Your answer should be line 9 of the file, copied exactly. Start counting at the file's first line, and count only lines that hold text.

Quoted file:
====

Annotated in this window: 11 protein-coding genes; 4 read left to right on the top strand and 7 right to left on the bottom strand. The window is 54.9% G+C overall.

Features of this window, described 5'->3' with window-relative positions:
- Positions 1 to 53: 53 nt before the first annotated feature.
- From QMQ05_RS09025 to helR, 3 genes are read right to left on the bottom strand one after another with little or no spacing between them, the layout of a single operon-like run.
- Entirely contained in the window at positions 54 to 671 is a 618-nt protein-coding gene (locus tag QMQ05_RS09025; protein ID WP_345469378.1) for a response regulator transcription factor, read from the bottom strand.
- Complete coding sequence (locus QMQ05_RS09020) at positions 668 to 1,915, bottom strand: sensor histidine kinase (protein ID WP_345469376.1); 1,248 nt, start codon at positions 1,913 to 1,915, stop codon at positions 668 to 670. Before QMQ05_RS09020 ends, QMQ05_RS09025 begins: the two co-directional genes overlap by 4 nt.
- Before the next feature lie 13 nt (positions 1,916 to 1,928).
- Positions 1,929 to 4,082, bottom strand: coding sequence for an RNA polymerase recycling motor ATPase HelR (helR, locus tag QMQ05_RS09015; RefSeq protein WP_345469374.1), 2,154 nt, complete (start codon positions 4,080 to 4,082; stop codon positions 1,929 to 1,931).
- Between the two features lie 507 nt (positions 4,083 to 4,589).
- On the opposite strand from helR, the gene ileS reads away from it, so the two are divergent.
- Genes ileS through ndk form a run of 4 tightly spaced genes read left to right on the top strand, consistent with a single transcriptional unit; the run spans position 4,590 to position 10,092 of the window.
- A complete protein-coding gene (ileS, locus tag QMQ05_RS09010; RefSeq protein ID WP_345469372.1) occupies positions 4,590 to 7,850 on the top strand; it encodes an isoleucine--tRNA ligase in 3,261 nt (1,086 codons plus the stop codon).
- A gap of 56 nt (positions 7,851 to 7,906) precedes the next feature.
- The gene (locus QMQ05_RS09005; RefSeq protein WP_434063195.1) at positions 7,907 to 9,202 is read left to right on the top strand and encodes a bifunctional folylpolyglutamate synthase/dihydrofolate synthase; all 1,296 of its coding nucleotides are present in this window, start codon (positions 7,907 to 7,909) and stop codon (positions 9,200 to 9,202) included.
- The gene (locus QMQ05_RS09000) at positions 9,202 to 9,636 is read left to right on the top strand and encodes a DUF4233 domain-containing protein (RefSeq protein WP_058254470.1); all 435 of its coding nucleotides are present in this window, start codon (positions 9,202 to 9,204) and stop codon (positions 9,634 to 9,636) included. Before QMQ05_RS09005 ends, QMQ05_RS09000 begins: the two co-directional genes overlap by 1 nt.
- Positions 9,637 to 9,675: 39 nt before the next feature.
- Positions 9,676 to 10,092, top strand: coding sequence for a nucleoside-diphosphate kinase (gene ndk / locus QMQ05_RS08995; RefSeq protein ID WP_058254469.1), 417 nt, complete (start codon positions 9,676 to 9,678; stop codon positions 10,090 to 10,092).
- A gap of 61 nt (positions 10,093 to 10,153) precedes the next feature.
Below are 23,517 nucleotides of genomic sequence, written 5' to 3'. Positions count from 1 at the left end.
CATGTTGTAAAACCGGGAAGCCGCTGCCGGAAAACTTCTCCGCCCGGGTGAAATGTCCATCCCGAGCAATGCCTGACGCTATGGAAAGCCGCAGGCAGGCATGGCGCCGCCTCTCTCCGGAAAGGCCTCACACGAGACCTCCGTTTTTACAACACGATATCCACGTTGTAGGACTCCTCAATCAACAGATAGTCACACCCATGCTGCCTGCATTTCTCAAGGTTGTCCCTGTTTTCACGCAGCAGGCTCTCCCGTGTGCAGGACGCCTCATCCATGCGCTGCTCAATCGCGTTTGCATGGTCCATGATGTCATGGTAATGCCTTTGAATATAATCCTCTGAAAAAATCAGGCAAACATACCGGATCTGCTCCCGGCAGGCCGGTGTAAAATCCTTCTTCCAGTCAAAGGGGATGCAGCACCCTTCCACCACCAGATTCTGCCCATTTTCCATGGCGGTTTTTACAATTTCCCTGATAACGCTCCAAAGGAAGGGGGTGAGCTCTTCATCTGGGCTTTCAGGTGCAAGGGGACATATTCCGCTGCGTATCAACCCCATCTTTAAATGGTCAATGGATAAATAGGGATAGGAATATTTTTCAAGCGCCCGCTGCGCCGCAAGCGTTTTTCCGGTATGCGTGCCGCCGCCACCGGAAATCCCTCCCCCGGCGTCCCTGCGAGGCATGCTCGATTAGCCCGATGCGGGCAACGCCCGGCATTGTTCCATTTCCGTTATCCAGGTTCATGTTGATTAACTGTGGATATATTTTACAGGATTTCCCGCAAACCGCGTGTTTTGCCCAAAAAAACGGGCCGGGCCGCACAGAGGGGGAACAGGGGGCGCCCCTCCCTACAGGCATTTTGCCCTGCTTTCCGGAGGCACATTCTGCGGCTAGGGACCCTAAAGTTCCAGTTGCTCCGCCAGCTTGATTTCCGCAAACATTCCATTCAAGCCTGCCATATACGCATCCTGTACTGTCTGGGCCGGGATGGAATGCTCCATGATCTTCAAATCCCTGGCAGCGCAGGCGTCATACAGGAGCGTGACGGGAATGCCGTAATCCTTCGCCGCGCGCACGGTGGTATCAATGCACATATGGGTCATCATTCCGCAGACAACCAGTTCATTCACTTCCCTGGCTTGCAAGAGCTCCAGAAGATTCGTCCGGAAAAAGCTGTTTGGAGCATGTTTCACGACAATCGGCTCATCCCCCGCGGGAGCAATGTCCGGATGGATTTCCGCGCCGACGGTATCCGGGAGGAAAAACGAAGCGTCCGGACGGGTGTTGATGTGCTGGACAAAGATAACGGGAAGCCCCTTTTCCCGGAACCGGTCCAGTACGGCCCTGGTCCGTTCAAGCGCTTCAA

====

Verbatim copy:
- Between the two features lie 507 nt (positions 4,083 to 4,589).